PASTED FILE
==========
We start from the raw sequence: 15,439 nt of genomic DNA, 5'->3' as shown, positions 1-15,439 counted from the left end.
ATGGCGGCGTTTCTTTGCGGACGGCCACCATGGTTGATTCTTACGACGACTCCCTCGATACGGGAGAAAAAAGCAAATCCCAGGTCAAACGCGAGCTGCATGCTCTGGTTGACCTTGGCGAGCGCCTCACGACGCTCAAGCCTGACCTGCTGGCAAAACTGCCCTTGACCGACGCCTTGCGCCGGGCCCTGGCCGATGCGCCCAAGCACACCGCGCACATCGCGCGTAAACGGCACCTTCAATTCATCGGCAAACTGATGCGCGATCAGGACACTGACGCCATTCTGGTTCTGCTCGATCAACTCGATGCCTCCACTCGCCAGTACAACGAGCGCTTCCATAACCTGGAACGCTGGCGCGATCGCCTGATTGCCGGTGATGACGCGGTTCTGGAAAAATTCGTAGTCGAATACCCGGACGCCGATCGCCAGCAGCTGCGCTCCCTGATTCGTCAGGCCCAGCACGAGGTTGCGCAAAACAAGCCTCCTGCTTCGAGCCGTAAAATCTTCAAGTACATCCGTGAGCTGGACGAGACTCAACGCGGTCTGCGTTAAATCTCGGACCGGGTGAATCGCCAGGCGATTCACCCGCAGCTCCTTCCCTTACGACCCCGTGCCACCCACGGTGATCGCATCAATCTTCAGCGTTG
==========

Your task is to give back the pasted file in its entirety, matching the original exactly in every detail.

We start from the raw sequence: 15,439 nt of genomic DNA, 5'->3' as shown, positions 1-15,439 counted from the left end.
ATGGCGGCGTTTCTTTGCGGACGGCCACCATGGTTGATTCTTACGACGACTCCCTCGATACGGGAGAAAAAAGCAAATCCCAGGTCAAACGCGAGCTGCATGCTCTGGTTGACCTTGGCGAGCGCCTCACGACGCTCAAGCCTGACCTGCTGGCAAAACTGCCCTTGACCGACGCCTTGCGCCGGGCCCTGGCCGATGCGCCCAAGCACACCGCGCACATCGCGCGTAAACGGCACCTTCAATTCATCGGCAAACTGATGCGCGATCAGGACACTGACGCCATTCTGGTTCTGCTCGATCAACTCGATGCCTCCACTCGCCAGTACAACGAGCGCTTCCATAACCTGGAACGCTGGCGCGATCGCCTGATTGCCGGTGATGACGCGGTTCTGGAAAAATTCGTAGTCGAATACCCGGACGCCGATCGCCAGCAGCTGCGCTCCCTGATTCGTCAGGCCCAGCACGAGGTTGCGCAAAACAAGCCTCCTGCTTCGAGCCGTAAAATCTTCAAGTACATCCGTGAGCTGGACGAGACTCAACGCGGTCTGCGTTAAATCTCGGACCGGGTGAATCGCCAGGCGATTCACCCGCAGCTCCTTCCCTTACGACCCCGTGCCACCCACGGTGATCGCATCAATCTTCAGCGTTG